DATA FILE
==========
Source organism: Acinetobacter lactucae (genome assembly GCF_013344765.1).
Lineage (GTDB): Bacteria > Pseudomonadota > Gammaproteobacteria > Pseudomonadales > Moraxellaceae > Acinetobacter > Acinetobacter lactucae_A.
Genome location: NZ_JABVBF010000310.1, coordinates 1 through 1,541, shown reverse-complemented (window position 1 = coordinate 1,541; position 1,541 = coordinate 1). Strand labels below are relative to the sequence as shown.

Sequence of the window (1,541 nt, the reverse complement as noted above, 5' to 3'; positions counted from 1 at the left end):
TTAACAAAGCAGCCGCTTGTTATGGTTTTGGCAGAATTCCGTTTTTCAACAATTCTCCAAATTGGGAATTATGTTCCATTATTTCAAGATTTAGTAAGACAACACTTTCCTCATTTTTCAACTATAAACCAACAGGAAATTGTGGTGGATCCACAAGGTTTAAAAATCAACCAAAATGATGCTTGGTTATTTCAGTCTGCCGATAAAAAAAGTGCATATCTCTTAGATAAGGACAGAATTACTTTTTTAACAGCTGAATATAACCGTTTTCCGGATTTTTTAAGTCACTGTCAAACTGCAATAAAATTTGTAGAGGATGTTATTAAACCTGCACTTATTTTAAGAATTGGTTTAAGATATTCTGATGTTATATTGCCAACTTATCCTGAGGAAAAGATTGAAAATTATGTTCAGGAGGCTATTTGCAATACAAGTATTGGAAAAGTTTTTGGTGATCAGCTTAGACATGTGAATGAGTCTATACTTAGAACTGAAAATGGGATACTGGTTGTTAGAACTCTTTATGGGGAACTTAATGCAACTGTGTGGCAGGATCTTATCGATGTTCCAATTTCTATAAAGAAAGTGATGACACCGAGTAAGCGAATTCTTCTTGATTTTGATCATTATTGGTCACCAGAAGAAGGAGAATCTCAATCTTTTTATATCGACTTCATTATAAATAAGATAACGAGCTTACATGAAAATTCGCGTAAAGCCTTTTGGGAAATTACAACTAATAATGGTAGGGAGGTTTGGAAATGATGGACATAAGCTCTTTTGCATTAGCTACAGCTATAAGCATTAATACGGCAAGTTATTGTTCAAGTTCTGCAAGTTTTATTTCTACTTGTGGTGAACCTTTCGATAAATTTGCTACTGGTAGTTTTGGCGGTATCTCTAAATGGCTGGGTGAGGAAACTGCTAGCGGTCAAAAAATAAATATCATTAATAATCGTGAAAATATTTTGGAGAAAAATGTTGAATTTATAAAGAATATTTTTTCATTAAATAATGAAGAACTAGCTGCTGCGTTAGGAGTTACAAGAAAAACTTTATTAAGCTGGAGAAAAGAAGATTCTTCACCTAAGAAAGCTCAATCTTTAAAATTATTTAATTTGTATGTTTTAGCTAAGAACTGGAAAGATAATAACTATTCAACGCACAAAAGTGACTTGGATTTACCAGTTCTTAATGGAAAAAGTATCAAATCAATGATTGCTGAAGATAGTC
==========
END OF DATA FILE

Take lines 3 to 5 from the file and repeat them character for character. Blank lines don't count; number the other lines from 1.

Genome location: NZ_JABVBF010000310.1, coordinates 1 through 1,541, shown reverse-complemented (window position 1 = coordinate 1,541; position 1,541 = coordinate 1). Strand labels below are relative to the sequence as shown.

Sequence of the window (1,541 nt, the reverse complement as noted above, 5' to 3'; positions counted from 1 at the left end):
TTAACAAAGCAGCCGCTTGTTATGGTTTTGGCAGAATTCCGTTTTTCAACAATTCTCCAAATTGGGAATTATGTTCCATTATTTCAAGATTTAGTAAGACAACACTTTCCTCATTTTTCAACTATAAACCAACAGGAAATTGTGGTGGATCCACAAGGTTTAAAAATCAACCAAAATGATGCTTGGTTATTTCAGTCTGCCGATAAAAAAAGTGCATATCTCTTAGATAAGGACAGAATTACTTTTTTAACAGCTGAATATAACCGTTTTCCGGATTTTTTAAGTCACTGTCAAACTGCAATAAAATTTGTAGAGGATGTTATTAAACCTGCACTTATTTTAAGAATTGGTTTAAGATATTCTGATGTTATATTGCCAACTTATCCTGAGGAAAAGATTGAAAATTATGTTCAGGAGGCTATTTGCAATACAAGTATTGGAAAAGTTTTTGGTGATCAGCTTAGACATGTGAATGAGTCTATACTTAGAACTGAAAATGGGATACTGGTTGTTAGAACTCTTTATGGGGAACTTAATGCAACTGTGTGGCAGGATCTTATCGATGTTCCAATTTCTATAAAGAAAGTGATGACACCGAGTAAGCGAATTCTTCTTGATTTTGATCATTATTGGTCACCAGAAGAAGGAGAATCTCAATCTTTTTATATCGACTTCATTATAAATAAGATAACGAGCTTACATGAAAATTCGCGTAAAGCCTTTTGGGAAATTACAACTAATAATGGTAGGGAGGTTTGGAAATGATGGACATAAGCTCTTTTGCATTAGCTACAGCTATAAGCATTAATACGGCAAGTTATTGTTCAAGTTCTGCAAGTTTTATTTCTACTTGTGGTGAACCTTTCGATAAATTTGCTACTGGTAGTTTTGGCGGTATCTCTAAATGGCTGGGTGAGGAAACTGCTAGCGGTCAAAAAATAAATATCATTAATAATCGTGAAAATATTTTGGAGAAAAATGTTGAATTTATAAAGAATATTTTTTCATTAAATAATGAAGAACTAGCTGCTGCGTTAGGAGTTACAAGAAAAACTTTATTAAGCTGGAGAAAAGAAGATTCTTCACCTAAGAAAGCTCAATCTTTAAAATTATTTAATTTGTATGTTTTAGCTAAGAACTGGAAAGATAATAACTATTCAACGCACAAAAGTGACTTGGATTTACCAGTTCTTAATGGAAAAAGTATCAAATCAATGATTGCTGAAGATAGTC